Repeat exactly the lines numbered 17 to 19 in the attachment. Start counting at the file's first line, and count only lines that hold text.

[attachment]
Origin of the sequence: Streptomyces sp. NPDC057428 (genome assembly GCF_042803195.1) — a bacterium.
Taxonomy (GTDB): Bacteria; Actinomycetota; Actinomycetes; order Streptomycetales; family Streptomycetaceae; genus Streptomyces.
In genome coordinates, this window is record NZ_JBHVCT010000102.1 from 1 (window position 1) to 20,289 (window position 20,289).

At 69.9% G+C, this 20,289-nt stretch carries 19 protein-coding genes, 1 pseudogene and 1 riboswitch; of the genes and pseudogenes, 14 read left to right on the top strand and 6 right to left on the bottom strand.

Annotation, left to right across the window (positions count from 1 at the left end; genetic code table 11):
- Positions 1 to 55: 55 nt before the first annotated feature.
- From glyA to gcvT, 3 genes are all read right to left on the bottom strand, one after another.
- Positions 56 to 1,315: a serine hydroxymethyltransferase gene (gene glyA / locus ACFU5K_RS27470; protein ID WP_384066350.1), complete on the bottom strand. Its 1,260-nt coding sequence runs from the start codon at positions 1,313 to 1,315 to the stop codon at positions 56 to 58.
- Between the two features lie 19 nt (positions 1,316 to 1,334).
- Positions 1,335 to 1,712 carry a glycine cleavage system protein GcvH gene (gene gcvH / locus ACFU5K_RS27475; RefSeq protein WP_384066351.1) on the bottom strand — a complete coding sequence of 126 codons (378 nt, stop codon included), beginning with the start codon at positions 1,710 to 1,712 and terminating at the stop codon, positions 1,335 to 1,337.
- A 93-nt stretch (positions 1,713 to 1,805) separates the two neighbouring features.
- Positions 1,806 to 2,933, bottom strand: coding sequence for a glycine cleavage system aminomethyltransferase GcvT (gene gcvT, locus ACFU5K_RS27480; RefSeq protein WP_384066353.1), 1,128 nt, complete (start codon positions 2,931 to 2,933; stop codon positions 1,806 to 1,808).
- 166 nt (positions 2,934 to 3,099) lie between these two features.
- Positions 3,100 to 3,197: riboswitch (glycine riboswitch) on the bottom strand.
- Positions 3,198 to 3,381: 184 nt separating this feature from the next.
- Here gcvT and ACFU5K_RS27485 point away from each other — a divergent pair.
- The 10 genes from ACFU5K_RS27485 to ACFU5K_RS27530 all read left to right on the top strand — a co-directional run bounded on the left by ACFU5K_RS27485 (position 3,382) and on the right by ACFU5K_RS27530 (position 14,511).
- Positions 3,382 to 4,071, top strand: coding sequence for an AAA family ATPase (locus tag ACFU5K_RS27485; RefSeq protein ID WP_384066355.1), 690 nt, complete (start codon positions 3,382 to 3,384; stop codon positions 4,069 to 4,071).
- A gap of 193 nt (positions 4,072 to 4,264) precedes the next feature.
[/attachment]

- The 10 genes from ACFU5K_RS27485 to ACFU5K_RS27530 all read left to right on the top strand — a co-directional run bounded on the left by ACFU5K_RS27485 (position 3,382) and on the right by ACFU5K_RS27530 (position 14,511).
- Positions 3,382 to 4,071, top strand: coding sequence for an AAA family ATPase (locus tag ACFU5K_RS27485; RefSeq protein ID WP_384066355.1), 690 nt, complete (start codon positions 3,382 to 3,384; stop codon positions 4,069 to 4,071).
- A gap of 193 nt (positions 4,072 to 4,264) precedes the next feature.